A new vineyard cooperative started in the spring of 2018 featuring smaller Texas High Plains vineyards with their objective to grow high quality grapes profitably. I talked to President Joe Riddle about the organization and their plans.
The idea for the cooperative came about when a number of smaller growers were sitting around and discussing how the smaller High Plains vineyards had a problem getting a harvester in 2017 because the “for contract” harvesters were going to the big vineyards. So, the smaller vineyards decided to work together to get a harvester when they needed it.
That tiny seed was planted, and it grew from there. By April 2018, they were incorporated by the state as a cooperative. The organization currently has a website and are working on a Facebook page too.
Riddle said, “Right now, the biggest focus of the coop is on the marketing end trying to match up the small vineyards with wineries who need our fruit. It seems the most obvious matchup is to match the small growers with the small wineries.”
The cooperative is also trying to do some regular education, hopefully once a month. In May, Kirk Williams, member and Viticulture Certificate Instructor at Texas Tech University, held a class on contracts between wineries and growers. Other training planned will be on crop insurance, sprayers, and more. Besides the education, the monthly meetings will give the growers a chance to get together and network. Networking is one of the best ways to learn what other members are doing that might help their vineyards.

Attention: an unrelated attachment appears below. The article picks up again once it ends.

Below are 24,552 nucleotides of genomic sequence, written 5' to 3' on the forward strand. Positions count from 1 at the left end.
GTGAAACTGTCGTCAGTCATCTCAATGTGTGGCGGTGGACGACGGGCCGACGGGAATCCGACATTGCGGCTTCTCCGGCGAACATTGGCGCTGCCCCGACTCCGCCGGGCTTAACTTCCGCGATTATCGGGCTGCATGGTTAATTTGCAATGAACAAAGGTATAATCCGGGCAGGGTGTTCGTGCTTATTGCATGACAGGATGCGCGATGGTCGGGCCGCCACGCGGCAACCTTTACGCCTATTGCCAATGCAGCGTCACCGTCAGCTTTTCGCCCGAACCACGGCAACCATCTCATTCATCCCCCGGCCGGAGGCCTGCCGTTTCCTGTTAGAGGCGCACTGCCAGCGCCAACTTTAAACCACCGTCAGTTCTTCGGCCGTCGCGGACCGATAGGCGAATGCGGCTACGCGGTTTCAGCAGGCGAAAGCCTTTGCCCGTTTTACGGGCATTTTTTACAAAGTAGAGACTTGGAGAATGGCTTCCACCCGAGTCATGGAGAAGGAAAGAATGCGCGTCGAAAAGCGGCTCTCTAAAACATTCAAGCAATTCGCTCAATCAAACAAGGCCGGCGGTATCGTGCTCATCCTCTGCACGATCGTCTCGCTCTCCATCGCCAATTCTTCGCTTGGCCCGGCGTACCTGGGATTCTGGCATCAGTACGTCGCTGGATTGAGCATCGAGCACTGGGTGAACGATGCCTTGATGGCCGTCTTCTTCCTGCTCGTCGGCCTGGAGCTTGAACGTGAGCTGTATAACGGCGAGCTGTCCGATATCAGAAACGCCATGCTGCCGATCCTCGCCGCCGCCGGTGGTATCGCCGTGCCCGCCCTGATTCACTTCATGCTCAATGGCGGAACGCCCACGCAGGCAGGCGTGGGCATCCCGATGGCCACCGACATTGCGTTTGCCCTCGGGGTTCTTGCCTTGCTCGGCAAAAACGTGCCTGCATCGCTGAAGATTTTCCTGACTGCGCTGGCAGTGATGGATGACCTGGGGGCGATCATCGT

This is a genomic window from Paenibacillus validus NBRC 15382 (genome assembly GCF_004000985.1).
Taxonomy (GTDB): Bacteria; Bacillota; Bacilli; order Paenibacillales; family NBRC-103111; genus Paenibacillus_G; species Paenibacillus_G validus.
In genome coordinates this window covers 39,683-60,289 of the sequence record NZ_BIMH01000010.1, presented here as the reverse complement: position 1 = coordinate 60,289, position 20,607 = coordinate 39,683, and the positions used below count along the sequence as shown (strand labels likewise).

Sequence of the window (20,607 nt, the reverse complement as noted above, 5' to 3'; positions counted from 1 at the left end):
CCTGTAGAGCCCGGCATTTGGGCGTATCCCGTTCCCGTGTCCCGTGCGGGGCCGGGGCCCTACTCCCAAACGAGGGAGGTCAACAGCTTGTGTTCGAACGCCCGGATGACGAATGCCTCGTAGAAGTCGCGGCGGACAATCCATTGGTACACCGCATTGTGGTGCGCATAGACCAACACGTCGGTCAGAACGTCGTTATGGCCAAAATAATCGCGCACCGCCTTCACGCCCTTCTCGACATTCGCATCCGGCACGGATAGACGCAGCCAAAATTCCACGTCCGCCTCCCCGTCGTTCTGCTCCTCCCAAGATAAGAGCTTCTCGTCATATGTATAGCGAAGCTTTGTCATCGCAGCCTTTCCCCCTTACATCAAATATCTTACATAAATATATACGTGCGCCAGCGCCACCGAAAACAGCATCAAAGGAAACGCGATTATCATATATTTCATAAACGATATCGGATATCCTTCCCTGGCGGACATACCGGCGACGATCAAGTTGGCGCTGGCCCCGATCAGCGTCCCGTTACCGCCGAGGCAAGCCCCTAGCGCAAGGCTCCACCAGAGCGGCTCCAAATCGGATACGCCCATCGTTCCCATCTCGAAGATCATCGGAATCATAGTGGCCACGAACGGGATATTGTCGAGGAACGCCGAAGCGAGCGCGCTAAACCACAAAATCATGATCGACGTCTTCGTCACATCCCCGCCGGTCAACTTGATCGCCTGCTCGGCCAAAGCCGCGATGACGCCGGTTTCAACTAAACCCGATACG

Another beneficial aspect goes back to the equipment which was from the original idea for the cooperative. A page on their website allows the different growers to list the equipment they have that other growers may be interested in using and to work out a loan or rental program.
Currently there are 15 vineyards that are members with 60 potential members with vineyards 10 acres or less in size in the Texas High Plains. Note there is not a set minimum or maximum size of a vineyard to be a cooperative member. Each member owns a share of the cooperative and they price the shares at a one-time fee of $100 each. That’s all it costs to become involved.
There are five members on the board of directors and they are looking right now at ways to generate revenue. One of the ideas is to look at models of fellow growers in other states, such as California, who have already created a similar grower cooperative.
Potential members can contact Joe Riddle at [email protected].